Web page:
© 2013 by Vicki Whiting, Editor Jeff Schinkel, Graphics Vol. 29, No. 22
STEM stands for science, technology, engineering and math. Chevron and the United States Golf Association (USGA) are bringing science to life by showing how STEM studies play a big role in the game of golf. This page is the fourth in a series of special Kid Scoop pages created through this partnership.
You may see a funny, bumpy ball sitting on a tee. ee. But when you take it into the the STEM Zone, a golf ball looks aerodynamic! The word aerodynamic comes from two Greek words:
The impact, or hit, of a golf club on a ball gives it speed to move. Drag is an opposite force that slows a moving object.
Most round objects (like a golf ball) have less drag than flat objects (like a cube). Wave your hand through the air. You can feel the drag of the air.
The weight of an object makes it harder to lift. Have you ever wondered how a full passenger jet, which weighs about 300,000 pounds, can fly? Aerodynamics! Golf balls do not create as much lift as a passenger jet, but they do create enough to greatly increase hang time, and therefore, distance.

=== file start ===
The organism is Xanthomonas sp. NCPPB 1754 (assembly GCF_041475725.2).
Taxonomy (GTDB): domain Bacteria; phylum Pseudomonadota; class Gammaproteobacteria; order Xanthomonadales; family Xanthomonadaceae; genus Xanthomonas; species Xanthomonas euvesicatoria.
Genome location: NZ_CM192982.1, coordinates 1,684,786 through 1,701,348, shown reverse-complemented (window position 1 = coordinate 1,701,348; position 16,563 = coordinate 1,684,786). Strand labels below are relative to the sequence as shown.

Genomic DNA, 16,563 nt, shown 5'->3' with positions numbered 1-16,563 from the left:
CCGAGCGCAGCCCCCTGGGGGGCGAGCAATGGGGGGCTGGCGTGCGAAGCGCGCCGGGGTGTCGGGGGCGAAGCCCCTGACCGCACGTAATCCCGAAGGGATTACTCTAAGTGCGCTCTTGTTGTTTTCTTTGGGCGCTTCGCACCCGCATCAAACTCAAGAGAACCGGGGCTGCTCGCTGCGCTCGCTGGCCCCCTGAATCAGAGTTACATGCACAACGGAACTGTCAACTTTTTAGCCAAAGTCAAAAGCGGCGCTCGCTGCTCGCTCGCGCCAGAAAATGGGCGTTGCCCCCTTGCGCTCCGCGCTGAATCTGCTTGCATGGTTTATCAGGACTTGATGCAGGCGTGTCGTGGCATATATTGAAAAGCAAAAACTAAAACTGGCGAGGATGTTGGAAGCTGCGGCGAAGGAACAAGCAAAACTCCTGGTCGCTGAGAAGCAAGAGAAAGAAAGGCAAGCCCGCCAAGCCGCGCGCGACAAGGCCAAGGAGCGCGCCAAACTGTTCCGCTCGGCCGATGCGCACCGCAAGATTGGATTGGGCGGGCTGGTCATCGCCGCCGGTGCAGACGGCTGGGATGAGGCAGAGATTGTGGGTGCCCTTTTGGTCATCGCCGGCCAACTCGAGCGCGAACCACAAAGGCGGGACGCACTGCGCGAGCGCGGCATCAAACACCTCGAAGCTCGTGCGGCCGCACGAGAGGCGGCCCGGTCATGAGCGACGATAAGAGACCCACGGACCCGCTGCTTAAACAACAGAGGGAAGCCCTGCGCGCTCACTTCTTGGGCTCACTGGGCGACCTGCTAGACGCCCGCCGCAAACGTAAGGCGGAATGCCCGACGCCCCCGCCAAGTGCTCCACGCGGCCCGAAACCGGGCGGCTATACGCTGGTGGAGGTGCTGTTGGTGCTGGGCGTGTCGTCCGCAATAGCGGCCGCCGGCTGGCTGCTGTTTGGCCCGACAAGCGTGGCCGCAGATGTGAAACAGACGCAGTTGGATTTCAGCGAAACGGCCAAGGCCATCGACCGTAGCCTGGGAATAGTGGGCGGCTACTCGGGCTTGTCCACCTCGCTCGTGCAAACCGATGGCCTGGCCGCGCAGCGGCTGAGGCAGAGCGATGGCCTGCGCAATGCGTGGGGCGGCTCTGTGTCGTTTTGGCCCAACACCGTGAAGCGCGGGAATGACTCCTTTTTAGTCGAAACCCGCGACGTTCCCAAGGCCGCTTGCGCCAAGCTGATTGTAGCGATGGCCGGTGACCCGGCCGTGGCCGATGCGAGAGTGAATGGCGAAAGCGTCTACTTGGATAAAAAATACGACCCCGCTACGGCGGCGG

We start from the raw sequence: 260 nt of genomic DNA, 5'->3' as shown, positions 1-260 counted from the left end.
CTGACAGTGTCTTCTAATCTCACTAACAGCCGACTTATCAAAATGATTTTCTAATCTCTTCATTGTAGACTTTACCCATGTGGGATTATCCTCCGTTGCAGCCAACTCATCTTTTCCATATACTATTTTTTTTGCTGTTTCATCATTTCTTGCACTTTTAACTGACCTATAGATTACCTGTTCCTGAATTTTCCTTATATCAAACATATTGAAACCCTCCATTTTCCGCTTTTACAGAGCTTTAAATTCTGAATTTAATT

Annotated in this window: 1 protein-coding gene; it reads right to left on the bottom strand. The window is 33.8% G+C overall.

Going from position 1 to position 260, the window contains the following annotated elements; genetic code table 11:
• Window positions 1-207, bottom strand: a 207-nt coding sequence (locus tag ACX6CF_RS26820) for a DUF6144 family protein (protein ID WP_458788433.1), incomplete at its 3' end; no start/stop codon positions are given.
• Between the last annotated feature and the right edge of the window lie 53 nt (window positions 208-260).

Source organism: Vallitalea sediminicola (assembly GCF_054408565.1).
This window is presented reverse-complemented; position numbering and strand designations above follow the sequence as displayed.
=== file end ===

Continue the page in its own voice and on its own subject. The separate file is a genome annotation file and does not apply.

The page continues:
THIN WAKE ON A DIMPLED BALL
drag Dimples on a golf ball reduce and increase lift. Here’s how: ball The air boundary around a golf creates with no dimples is wider. This a thick wake behind the ball and more drag.
STEM Connection: Bernoulli’s Principle explains how objects generate aerodynamic lift. Lift is partly responsible for getting golf balls to travel as far as they do.